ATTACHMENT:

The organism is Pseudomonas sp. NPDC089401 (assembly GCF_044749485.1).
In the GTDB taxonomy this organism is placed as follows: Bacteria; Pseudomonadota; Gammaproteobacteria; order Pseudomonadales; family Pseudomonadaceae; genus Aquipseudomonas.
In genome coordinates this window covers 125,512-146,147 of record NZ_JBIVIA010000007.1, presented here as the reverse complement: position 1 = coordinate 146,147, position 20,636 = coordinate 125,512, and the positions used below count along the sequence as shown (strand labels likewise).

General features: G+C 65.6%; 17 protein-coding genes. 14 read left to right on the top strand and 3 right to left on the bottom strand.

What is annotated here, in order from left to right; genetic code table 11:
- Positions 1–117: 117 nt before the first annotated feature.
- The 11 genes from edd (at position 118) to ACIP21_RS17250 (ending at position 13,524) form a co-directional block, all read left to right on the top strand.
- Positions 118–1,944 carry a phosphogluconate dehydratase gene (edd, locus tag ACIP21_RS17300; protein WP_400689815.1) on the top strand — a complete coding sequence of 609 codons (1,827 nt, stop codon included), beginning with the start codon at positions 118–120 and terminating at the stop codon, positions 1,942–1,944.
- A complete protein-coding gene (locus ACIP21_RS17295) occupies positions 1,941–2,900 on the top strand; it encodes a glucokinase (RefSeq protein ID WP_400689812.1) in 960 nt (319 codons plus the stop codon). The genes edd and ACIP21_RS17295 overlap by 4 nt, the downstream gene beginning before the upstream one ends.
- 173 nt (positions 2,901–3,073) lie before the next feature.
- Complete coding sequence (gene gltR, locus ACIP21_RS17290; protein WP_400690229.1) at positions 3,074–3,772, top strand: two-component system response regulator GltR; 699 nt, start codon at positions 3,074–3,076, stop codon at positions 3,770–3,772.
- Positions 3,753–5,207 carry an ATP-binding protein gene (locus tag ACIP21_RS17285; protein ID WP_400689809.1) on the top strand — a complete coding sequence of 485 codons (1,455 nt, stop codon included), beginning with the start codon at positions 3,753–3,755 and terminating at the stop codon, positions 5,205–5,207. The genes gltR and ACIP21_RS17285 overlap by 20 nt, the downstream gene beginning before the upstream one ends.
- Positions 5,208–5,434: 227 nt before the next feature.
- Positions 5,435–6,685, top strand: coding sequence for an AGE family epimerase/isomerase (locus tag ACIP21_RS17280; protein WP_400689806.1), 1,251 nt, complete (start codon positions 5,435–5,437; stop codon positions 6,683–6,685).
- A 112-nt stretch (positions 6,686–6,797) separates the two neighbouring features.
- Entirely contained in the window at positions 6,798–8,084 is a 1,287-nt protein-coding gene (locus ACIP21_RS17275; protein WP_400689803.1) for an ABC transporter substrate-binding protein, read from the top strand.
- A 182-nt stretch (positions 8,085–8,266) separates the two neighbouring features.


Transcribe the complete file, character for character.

The organism is Pseudomonas sp. NPDC089401 (assembly GCF_044749485.1).
In the GTDB taxonomy this organism is placed as follows: Bacteria; Pseudomonadota; Gammaproteobacteria; order Pseudomonadales; family Pseudomonadaceae; genus Aquipseudomonas.
In genome coordinates this window covers 125,512-146,147 of record NZ_JBIVIA010000007.1, presented here as the reverse complement: position 1 = coordinate 146,147, position 20,636 = coordinate 125,512, and the positions used below count along the sequence as shown (strand labels likewise).

General features: G+C 65.6%; 17 protein-coding genes. 14 read left to right on the top strand and 3 right to left on the bottom strand.

What is annotated here, in order from left to right; genetic code table 11:
- Positions 1–117: 117 nt before the first annotated feature.
- The 11 genes from edd (at position 118) to ACIP21_RS17250 (ending at position 13,524) form a co-directional block, all read left to right on the top strand.
- Positions 118–1,944 carry a phosphogluconate dehydratase gene (edd, locus tag ACIP21_RS17300; protein WP_400689815.1) on the top strand — a complete coding sequence of 609 codons (1,827 nt, stop codon included), beginning with the start codon at positions 118–120 and terminating at the stop codon, positions 1,942–1,944.
- A complete protein-coding gene (locus ACIP21_RS17295) occupies positions 1,941–2,900 on the top strand; it encodes a glucokinase (RefSeq protein ID WP_400689812.1) in 960 nt (319 codons plus the stop codon). The genes edd and ACIP21_RS17295 overlap by 4 nt, the downstream gene beginning before the upstream one ends.
- 173 nt (positions 2,901–3,073) lie before the next feature.
- Complete coding sequence (gene gltR, locus ACIP21_RS17290; protein WP_400690229.1) at positions 3,074–3,772, top strand: two-component system response regulator GltR; 699 nt, start codon at positions 3,074–3,076, stop codon at positions 3,770–3,772.
- Positions 3,753–5,207 carry an ATP-binding protein gene (locus tag ACIP21_RS17285; protein ID WP_400689809.1) on the top strand — a complete coding sequence of 485 codons (1,455 nt, stop codon included), beginning with the start codon at positions 3,753–3,755 and terminating at the stop codon, positions 5,205–5,207. The genes gltR and ACIP21_RS17285 overlap by 20 nt, the downstream gene beginning before the upstream one ends.
- Positions 5,208–5,434: 227 nt before the next feature.
- Positions 5,435–6,685, top strand: coding sequence for an AGE family epimerase/isomerase (locus tag ACIP21_RS17280; protein WP_400689806.1), 1,251 nt, complete (start codon positions 5,435–5,437; stop codon positions 6,683–6,685).
- A 112-nt stretch (positions 6,686–6,797) separates the two neighbouring features.
- Entirely contained in the window at positions 6,798–8,084 is a 1,287-nt protein-coding gene (locus ACIP21_RS17275; protein WP_400689803.1) for an ABC transporter substrate-binding protein, read from the top strand.
- A 182-nt stretch (positions 8,085–8,266) separates the two neighbouring features.